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Murray Bail Biography

Nationality: Australian. Born: Adelaide, South Australia, 1941. Education: Norwood Technical High School, Adelaide. Career: Lived in India, 1968-70, and in England and Europe, 1970-74. Member of the Council, Australian National Gallery, Canberra, 1976-81. Awards: The Age Book of the Year award, 1980; National Book Council award, 1980; Victorian Premier's award, 1988.



Homesickness. Melbourne, Macmillan, 1980; London, Faber, 1986;New York, Farrar, Straus, and Giroux, 1999.

Holden's Performance. London, Faber, 1987.

Eucalyptus. New York, Farrar, Straus, and Giroux, 1998.

Short Stories

Contemporary Portraits and Other Stories. St. Lucia, University ofQueensland Press, 1975; as The Drover's Wife, London, Faber, 1986.

Uncollected Short Stories

"Healing," in New Yorker, 16 April 1979.

"Home Ownership," In Winter's Tales 27, edited by Edward Leeson. London, Macmillan, 1981; New York, St. Martin's Press, 1982.


Ian Fairweather. Sydney, Bay, 1981.

Longhand: A Writer's Notebook. Fitzroy, Victoria, McPhee Gribble, 1989.

Editor, The Faber Book of Contemporary Australian Short Stories. London, Faber, 1988.

Editor, Fairweather. Queensland, Australia, Art and Australia Books, 1994.

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Murray Bail is, with Peter Carey and Frank Moorhouse, one of the chief innovators in the tradition of the Australian short story and is especially associated with its revival in the early and mid-1970s. Since then he has established a reputation as one of Australia's most original and distinctive novelists. Bail's first book was a collection of short stories titled Contemporary Portraits and Other Stories. The first of many tricks is that there no story called "Contemporary Portraits." The collection was later republished as The Drover's Wife and Other Stories. Bail's interest in the relationship between language and reality is present in all the stories and especially "Zoellner's Definition." "The Drover's Wife" is a rewriting of Henry Lawson's classic story. Bail's version is a monologue by the deserted husband, based on a famous painting by Russell Drysdale. The story "Portrait of Electricity" contains the seeds of Bail's first novel, Homesickness. A great man is defined in terms of the various examples and pieces of evidence of his existence contained in a museum devoted to him, beginning with an ashtray and culminating in an example of his excrement. The stories display the strange mixture of surrealist fantasy and broad satire of Australian mores that characterizes all of Bail's work.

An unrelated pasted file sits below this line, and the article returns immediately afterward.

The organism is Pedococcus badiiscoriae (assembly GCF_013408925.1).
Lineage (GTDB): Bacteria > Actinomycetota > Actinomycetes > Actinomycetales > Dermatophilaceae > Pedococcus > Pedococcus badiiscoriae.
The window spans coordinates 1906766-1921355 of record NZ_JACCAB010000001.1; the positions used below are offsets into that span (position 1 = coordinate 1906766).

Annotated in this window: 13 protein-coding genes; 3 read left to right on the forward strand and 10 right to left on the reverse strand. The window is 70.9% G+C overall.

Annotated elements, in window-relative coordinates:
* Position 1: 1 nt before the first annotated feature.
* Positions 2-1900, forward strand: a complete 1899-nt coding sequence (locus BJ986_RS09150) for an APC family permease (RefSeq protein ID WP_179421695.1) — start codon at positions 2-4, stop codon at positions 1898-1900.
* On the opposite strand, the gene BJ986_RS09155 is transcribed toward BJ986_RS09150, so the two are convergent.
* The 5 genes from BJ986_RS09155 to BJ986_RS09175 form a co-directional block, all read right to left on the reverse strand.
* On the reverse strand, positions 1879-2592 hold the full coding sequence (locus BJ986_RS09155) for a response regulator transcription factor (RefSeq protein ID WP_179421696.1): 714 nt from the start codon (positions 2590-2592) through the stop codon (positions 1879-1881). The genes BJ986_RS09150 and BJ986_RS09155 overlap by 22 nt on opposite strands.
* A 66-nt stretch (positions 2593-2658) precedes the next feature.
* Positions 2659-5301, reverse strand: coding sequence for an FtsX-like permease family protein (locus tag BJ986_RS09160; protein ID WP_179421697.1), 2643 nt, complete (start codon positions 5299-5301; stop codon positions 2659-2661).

The motif of the museum is taken up in Homesickness, a funny, inventive, highly intelligent novel. Bail's obsession is with mythologizing what he sees as so far an unmythologized and therefore unpossessed country. A group of travelers from Australia set out to tour the world. As they do so they shift about and continually form new groups, new liaisons. At the same time they visit a series of museums, each of which seems a kind of paradigm of the culture it represents. The museum in Quito, Ecuador, for instance, is a Museum of Handicrafts. Many of the artifacts are British anachronisms, symbolic of the occupation of the country in the nineteenth century. In New York they see a reenacted mugging. In London there is a Museum of Lost and Found Objects. There are many internal and self-referential jokes, witty aphorisms, characters with figurative names. There is a little African boy whose name is Oxford University Press and who, asked what he wants to be when he grows up, says "A tourist." Throughout all the wit and ingenuity Bail's concerns emerge with striking consistency. His interest in nationality is only part of his larger interest in identity, which is also central to the novel's motifs of tourism, museums, homesickness ("They could hear Sasha being homesick in the basin") and national differences: at one stage the party go into a series of cliches about national identity that lasts for three pages. And in turn concern with identity merges into concern with language and the relationship between language and experience.